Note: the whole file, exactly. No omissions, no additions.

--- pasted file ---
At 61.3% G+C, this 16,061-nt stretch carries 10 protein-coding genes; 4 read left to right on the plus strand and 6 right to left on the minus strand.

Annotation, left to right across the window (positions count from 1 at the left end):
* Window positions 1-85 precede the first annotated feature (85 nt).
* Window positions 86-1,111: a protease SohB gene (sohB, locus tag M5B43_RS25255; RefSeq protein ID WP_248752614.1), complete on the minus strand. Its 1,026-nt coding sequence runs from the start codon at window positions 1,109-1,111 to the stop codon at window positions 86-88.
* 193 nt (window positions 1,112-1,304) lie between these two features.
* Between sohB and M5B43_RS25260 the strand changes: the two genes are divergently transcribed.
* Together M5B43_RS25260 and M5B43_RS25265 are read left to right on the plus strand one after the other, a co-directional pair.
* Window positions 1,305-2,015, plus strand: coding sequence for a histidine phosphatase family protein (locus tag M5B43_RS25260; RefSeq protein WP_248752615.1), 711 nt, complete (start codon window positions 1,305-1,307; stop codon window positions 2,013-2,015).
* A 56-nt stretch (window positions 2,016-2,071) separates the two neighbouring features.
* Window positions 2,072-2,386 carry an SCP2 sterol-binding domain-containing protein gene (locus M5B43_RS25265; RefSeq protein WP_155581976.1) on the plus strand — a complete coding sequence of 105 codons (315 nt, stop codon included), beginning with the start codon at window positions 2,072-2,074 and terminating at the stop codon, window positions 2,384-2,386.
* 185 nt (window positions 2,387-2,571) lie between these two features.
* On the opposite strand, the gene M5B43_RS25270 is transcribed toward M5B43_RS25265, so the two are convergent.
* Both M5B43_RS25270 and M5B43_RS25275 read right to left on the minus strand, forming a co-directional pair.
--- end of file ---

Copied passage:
At 61.3% G+C, this 16,061-nt stretch carries 10 protein-coding genes; 4 read left to right on the plus strand and 6 right to left on the minus strand.

Annotation, left to right across the window (positions count from 1 at the left end):
* Window positions 1-85 precede the first annotated feature (85 nt).
* Window positions 86-1,111: a protease SohB gene (sohB, locus tag M5B43_RS25255; RefSeq protein ID WP_248752614.1), complete on the minus strand. Its 1,026-nt coding sequence runs from the start codon at window positions 1,109-1,111 to the stop codon at window positions 86-88.
* 193 nt (window positions 1,112-1,304) lie between these two features.
* Between sohB and M5B43_RS25260 the strand changes: the two genes are divergently transcribed.
* Together M5B43_RS25260 and M5B43_RS25265 are read left to right on the plus strand one after the other, a co-directional pair.
* Window positions 1,305-2,015, plus strand: coding sequence for a histidine phosphatase family protein (locus tag M5B43_RS25260; RefSeq protein WP_248752615.1), 711 nt, complete (start codon window positions 1,305-1,307; stop codon window positions 2,013-2,015).
* A 56-nt stretch (window positions 2,016-2,071) separates the two neighbouring features.
* Window positions 2,072-2,386 carry an SCP2 sterol-binding domain-containing protein gene (locus M5B43_RS25265; RefSeq protein WP_155581976.1) on the plus strand — a complete coding sequence of 105 codons (315 nt, stop codon included), beginning with the start codon at window positions 2,072-2,074 and terminating at the stop codon, window positions 2,384-2,386.
* 185 nt (window positions 2,387-2,571) lie between these two features.
* On the opposite strand, the gene M5B43_RS25270 is transcribed toward M5B43_RS25265, so the two are convergent.
* Both M5B43_RS25270 and M5B43_RS25275 read right to left on the minus strand, forming a co-directional pair.